Evaluation of α-Glucosidase Inhibitory Assay using Different Sub-classes of Flavonoids

Main Article Content

Natnicha Promyos
Piya Temviriyanukul
Uthaiwan Suttisansanee*


Diabetes mellitus is one of the metabolic disorders that cause high blood glucose levels with deficiency of released insulin from β cells in pancreas. Alternative medicinal treatment is to control blood glucose level through inhibition of α-glucosidase, leading to delayed starch degradation and slower rate of raising blood glucose level. However, the methods for α-glucosidase inhibitory assay were varied, leading to confusion on reliability to evaluate α-glucosidase inhibition of particular bioactive compounds. Interestingly, pervious researchers had reported anti-diabetic potential of flavonoids, which provided great inhibitory activities among phenolics. Therefore, the aim of this research was to evaluate different methodologies of α-glucosidase inhibitory assays using five selected flavonoids (epigallocathchin gallate (EGCG), genistein, myricetin, luteolin and naringenin) as the models. The results indicated that enzyme kinetic assay exhibited the advantages over other fundamental assay methods, including higher range of measurement and reliability of the enzyme reaction. All investigated flavonoids exhibited the half maximal inhibitory concentration (IC50) in the range of 1-81 µM, which were corresponded to the previous literature. EGCG was the strongest inhibitor against α-glucosidase, while naringenin was the weakest. The outcome of our study might be useful for drug design and functional cure of diabetic patients in the future.

Keywords: diabetes, α-glucosidase, flavonoids, enzyme inhibition

*Corresponding author: Tel.: 0-2800-2380 ext. 422; Fax: 0-2441-9344

 E-mail: uthaiwan.sut@mahidol.ac.th


Download data is not yet available.

Article Details

Research Articles


[1] Telagari, M. and Hullatti K., 2015. In-vitro α-amylase and α-glucosidase inhibitory activity of Adiantum caudatum Linn. and Celosia argentea Linn. extracts and fractions. Indian Journal of Pharmacology, 47(4), 425-429.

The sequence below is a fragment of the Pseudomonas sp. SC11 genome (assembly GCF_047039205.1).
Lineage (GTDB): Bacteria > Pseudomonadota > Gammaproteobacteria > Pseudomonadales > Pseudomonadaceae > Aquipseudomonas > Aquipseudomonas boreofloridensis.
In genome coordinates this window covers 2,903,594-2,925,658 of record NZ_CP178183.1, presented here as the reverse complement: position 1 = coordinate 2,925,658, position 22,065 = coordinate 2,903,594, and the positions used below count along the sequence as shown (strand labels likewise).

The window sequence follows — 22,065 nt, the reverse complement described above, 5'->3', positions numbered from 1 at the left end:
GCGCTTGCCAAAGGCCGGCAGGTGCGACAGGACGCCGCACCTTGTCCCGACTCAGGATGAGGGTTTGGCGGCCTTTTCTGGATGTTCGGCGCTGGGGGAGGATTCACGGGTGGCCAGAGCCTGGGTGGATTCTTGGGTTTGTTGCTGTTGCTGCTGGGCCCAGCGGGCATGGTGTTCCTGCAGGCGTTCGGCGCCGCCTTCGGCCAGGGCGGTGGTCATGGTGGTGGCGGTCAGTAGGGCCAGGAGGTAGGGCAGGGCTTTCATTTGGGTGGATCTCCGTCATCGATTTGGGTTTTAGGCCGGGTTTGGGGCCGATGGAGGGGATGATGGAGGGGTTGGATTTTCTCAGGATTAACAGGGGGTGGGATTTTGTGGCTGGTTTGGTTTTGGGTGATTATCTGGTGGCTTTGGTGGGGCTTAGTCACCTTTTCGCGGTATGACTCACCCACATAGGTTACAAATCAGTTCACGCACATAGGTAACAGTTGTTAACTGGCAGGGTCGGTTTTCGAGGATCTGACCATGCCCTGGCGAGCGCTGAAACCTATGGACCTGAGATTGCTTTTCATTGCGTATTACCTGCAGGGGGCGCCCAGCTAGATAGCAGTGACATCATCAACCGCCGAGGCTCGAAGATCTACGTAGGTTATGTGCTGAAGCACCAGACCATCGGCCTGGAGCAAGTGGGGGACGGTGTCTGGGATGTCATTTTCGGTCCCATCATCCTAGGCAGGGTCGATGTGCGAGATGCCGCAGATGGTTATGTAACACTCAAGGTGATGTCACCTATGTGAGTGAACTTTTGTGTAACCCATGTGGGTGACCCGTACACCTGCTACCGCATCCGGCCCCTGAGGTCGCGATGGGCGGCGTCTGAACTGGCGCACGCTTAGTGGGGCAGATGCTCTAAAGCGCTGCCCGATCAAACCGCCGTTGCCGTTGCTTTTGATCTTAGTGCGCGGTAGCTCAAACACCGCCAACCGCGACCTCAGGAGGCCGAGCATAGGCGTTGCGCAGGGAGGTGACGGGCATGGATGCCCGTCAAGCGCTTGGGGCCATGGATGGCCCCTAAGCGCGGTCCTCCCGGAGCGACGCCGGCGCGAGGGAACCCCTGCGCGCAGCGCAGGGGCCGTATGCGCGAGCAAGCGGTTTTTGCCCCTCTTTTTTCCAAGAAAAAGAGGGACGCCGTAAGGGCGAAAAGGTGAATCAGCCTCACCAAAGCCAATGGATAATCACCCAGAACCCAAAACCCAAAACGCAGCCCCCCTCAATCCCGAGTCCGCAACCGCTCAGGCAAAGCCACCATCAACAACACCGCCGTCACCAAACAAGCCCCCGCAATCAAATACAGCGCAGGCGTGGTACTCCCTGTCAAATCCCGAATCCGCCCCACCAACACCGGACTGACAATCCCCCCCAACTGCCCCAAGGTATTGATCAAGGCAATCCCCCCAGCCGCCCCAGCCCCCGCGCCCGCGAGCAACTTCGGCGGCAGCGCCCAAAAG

[2] Kim, J.S., Kwon, C.S. and Son, K.H., 2000. Inhibition of alpha-glucosidase and amylase by luteolin, a flavonoid. Bioscience, Biotechnology, and Biochemistry, 64(11), 2458-2461.
[3] Yin, Z., Zhang, W., Feng, F., Zhang, Y. and Kang W., 2014. α-Glucosidase inhibitors isolated from medicinal plants. Food Science and Human Wellness, 3(3-4), 136-174.
[4] Perez, G.R.M., Zavala, S.M.A., Perez, G.S. and Perez, G.C., 1998. Antidiabetic effect of compounds isolated from plants. Phytomedicine, 5(1), 55-75.
[5] Taylor, R.N., Fulford, K.M. and Huong, A.Y., 1978. Comparison of kinetic and end-point diffusion methods for quantitating human serum immunoglobulins. Journal of Clinical Microbiology, 8(1), 23-27.
[6] Srisawasdi, P., Kroll, M.H. and Lolekha, P.H., 2007. Advantages and disadvantages of serum cholesterol determination by the kinetic vs the end point method. American Journal of Clinical Pathology, 127(6), 906-918.
[7] Wu, L. and Zhang, Z.Y., 1996. Probing the function of Asp128 in the low molecular weight protein,-tyrosine phosphatase-catalyzed reaction. A pre-steady-state and steady-state kinetic investigation. Biochemistry, 35(17), 5426-5434.
[8] Bisswanger, H., 2014. Enzyme assays. Perspectives in Science, 1(1–6), 41-55.
[9] Vicario, L.R., Gómez Casati, D.F. and Iglesias, A.A., 1997. A simple laboratory experiment for the teaching of the assay and kinetic characterization of enzymes. Biochemical Education, 25(2), 106-109.
[10] Hadrich, F., Bouallagui, Z., Junkyu, H. and Sayadi, S., 2015. The α-glucosidase and α-amylase enzyme inhibitory of hydroxytyrosol and oleuropein. Journal of Oleo Science, 64(8), 835-843.